Method Studios has a fair amount of their own robotic character experience to bring to 'Deadpool 2', both from advertising and feature film projects. Early in the shoot, Sean brought one of their animation supervisors Steve Clee out to set. Steve had worked on set with mechanical limbs on other films, such as 'Okja', which Dan Glass often referred to for help developing realistic contact and interactivity with CG characters.
They also recalled the way Colossus' musculature moves and responds to concussive blows, and tried to make those ideas work for Cable's arm. Sean said, “You'll see in close up shots that the forearm guide plate slides forward and recoils, which we based on how muscle and fat will slide, but we tried to keep the movement rigid so that it still felt robotic. The plates never bend, but they can slide and move organically.” Having enough control to do that relied on accurately tracking every detail of the live action.
Mocap and Matchmove
On set, the actor wore a motion capture sleeve. The VFX team typically shot him with witness cameras from two angles, at times using three angles if he was contacting something. Unfortunately, as they weren't on a calibrated motion capture stage, automation wasn't a real option. Consequently, they used traditional matchmoving with sculpting on top to better emulate how the actor's muscles flexed.
The mocap sleeve was a great help, printed with large triangles to view at a distance, plus smaller ones for close up work. “However, at one point we were looking through the camera and noticed that the fingers weren't picking up well in our darkly lit prison environment, so the costuming department supplied some retro reflective dots for the glove and a green glove that fit underneath for the fingers, which really popped against the greys,” said Sean.
“We also sewed in a strip of green against his grey T-shirt so that the sleeve line was always distinct, even in motion blur. Costuming was incredibly helpful and offered a lot of ideas that we tested on the shoot day, and settled on a solution that worked pretty well.”
The connection with the sleeve was the challenge, as the actor's biceps are huge and constantly change shape. Aligning the rigid robotic hoses at the top of the arm wasn't simple, and judging the volume of the muscles under the shirt was tough, even with witness cameras. Sean said, “The compositors created simple masks for the matchmove team and animators, allowing them to see in the viewport how the sleeve was moving, but we also wanted some slide in hero shots. It sometimes just involved a lot of eyeballing and we relied heavily on our animation team's endurance and patience.”
Several of Method’s shots centre on Deadpool’s interaction with Colossus at the X-Mansion, where the work was overseen by Method Animation supervisor Alex Poei. Owing to the character's reflective surface, lighting Colossus for this performance-driven sequence proved challenging. The team painted HDRI domes to create interesting highlights and also softened his facial expression. Designing long, broad movements in the face helped to convey the appropriate metal texture while also hitting empathetic beats during performances.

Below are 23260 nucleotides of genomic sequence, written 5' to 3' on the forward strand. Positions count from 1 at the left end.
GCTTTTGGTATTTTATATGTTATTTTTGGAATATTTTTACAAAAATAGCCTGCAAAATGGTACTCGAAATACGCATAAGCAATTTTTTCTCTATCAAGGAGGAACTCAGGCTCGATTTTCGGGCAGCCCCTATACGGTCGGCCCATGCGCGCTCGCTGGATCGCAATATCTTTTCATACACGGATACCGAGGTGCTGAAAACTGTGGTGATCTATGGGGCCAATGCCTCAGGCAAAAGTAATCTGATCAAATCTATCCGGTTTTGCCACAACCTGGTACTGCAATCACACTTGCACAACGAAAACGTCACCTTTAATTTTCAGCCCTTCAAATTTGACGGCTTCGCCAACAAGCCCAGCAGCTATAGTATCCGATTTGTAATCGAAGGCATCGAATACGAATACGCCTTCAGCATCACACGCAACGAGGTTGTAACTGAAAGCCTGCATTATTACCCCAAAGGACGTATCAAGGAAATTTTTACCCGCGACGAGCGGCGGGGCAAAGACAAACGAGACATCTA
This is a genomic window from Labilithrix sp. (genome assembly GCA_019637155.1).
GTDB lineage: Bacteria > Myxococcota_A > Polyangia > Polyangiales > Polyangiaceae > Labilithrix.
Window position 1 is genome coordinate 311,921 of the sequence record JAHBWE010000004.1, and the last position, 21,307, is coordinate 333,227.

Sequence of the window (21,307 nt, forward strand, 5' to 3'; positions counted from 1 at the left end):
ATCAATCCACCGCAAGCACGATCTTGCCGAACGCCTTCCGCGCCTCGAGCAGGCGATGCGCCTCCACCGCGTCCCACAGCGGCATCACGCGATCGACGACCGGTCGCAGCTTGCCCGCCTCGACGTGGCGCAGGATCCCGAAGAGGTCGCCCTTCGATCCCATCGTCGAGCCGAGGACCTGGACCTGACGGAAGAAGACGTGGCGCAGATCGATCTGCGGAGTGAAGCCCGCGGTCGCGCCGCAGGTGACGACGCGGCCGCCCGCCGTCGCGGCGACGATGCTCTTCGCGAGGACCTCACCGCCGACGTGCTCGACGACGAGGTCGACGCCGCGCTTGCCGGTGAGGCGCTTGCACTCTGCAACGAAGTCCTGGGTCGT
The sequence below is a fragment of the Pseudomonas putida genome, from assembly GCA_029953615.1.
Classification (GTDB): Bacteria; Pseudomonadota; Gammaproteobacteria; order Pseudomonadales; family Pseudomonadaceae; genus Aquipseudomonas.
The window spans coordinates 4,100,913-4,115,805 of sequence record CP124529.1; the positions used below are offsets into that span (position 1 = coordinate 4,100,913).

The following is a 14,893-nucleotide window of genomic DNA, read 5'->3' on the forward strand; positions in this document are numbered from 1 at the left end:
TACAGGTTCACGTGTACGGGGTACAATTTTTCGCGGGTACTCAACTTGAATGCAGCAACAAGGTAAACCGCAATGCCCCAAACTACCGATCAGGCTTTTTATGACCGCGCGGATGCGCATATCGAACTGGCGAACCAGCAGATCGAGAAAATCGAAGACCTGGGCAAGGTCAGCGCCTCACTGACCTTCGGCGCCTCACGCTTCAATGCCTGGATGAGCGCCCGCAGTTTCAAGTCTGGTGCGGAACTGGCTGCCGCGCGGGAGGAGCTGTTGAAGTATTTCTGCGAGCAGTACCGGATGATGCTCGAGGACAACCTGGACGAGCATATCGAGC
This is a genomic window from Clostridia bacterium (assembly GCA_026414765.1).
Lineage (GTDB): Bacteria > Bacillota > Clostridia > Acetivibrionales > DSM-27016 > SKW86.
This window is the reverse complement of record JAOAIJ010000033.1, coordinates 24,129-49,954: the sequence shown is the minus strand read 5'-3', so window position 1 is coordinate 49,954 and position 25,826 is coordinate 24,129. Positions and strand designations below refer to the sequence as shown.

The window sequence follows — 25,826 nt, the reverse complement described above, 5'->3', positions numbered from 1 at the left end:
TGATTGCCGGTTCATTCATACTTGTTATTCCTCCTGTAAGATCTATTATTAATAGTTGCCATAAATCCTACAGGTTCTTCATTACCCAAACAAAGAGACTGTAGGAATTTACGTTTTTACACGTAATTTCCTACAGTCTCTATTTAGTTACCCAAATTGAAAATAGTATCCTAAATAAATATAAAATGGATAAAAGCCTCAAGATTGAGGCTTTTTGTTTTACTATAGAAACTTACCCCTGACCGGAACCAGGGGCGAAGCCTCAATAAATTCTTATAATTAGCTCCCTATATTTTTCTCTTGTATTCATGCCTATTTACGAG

Sean said, “Sometimes the on set lighting did complement Colossus extremely well. When that happened all we had to do was place the dome light correctly. In other cases where he was reflecting a wall or something uninteresting and the results looked a little dull, we could rotate the domes until we got a pleasant reflection, or even paint highlights or throw in softbox lights to fill up an area.
“It was extremely easy to get completely blown out and flat, so we would attenuate the highlights and push range if necessary. Conversely if the HDRI lacked energy, he'd start to look a bit dusty, so we'd split out the key or sun and crank that until it looked nice again.”
A recurring theme in the movie is Deadpool’s attempt to reach the afterlife to rejoin his murdered girlfriend, Vanessa. Repeatedly, he finds himself arriving at a limbo state instead, rather like a void, for which Method developed a special look in the footage. They also visualised the transparent barrier that keeps him from finally crossing over. The artists expanded on concept art that the senior art director at their LA office, Philippe Gaulier, created for these looks while collaborating with Dan Glass.
Sean described the void as a 3D environment, mostly built in Nuke and using a mix of particle simulation, 2D fluid simulation, photographed elements and distorted geometry rendered with Nuke's V-Ray plugin. “We used reference images from Philippe, who has worked with Dan Glass for years and knows what's in his head. We pulled a lot of ideas from deep sea photography, as well as music videos and other films.
“The void has a distinct, cold colour palette while the apartment is warm and sepia-toned, mostly captured in camera. In one shot when we see the void and the apartment in the same frame, we tried to make sure that warmth is still apparent. We avoided warmth with any elements in the void shots, but kept Wade a bit separated so that it wasn't entirely monochromatic.”
Comic Book Heroes
With a long list of comic book movies already behind them, Framestore enthusiastically took on 229 shots for 'Deadpool 2', working on the movie's two main CG characters, Colossus and Juggernaut. Their team supplied further VFX and animation work especially in the finale sequence, the movie's showstopper, which includes 120 shots composed almost entirely of CG elements.